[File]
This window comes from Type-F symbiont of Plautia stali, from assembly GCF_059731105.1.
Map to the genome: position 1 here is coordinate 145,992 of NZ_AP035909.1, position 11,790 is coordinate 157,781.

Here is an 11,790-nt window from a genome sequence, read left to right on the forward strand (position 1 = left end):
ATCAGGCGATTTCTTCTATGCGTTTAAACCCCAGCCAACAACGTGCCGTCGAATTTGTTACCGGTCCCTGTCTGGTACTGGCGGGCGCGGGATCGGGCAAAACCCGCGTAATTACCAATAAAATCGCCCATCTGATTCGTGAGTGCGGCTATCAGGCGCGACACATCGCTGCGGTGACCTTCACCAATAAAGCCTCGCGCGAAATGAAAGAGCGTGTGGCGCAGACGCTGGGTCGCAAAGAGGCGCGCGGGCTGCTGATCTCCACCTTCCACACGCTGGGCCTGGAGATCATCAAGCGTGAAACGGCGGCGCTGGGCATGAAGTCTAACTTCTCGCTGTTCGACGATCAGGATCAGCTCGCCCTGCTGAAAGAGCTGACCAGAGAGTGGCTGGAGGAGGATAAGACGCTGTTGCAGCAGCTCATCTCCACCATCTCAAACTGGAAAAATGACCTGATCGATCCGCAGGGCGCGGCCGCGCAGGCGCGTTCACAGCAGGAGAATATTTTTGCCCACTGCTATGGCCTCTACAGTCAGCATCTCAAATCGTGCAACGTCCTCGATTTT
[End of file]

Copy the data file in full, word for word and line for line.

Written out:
This window comes from Type-F symbiont of Plautia stali, from assembly GCF_059731105.1.
Map to the genome: position 1 here is coordinate 145,992 of NZ_AP035909.1, position 11,790 is coordinate 157,781.

Here is an 11,790-nt window from a genome sequence, read left to right on the forward strand (position 1 = left end):
ATCAGGCGATTTCTTCTATGCGTTTAAACCCCAGCCAACAACGTGCCGTCGAATTTGTTACCGGTCCCTGTCTGGTACTGGCGGGCGCGGGATCGGGCAAAACCCGCGTAATTACCAATAAAATCGCCCATCTGATTCGTGAGTGCGGCTATCAGGCGCGACACATCGCTGCGGTGACCTTCACCAATAAAGCCTCGCGCGAAATGAAAGAGCGTGTGGCGCAGACGCTGGGTCGCAAAGAGGCGCGCGGGCTGCTGATCTCCACCTTCCACACGCTGGGCCTGGAGATCATCAAGCGTGAAACGGCGGCGCTGGGCATGAAGTCTAACTTCTCGCTGTTCGACGATCAGGATCAGCTCGCCCTGCTGAAAGAGCTGACCAGAGAGTGGCTGGAGGAGGATAAGACGCTGTTGCAGCAGCTCATCTCCACCATCTCAAACTGGAAAAATGACCTGATCGATCCGCAGGGCGCGGCCGCGCAGGCGCGTTCACAGCAGGAGAATATTTTTGCCCACTGCTATGGCCTCTACAGTCAGCATCTCAAATCGTGCAACGTCCTCGATTTT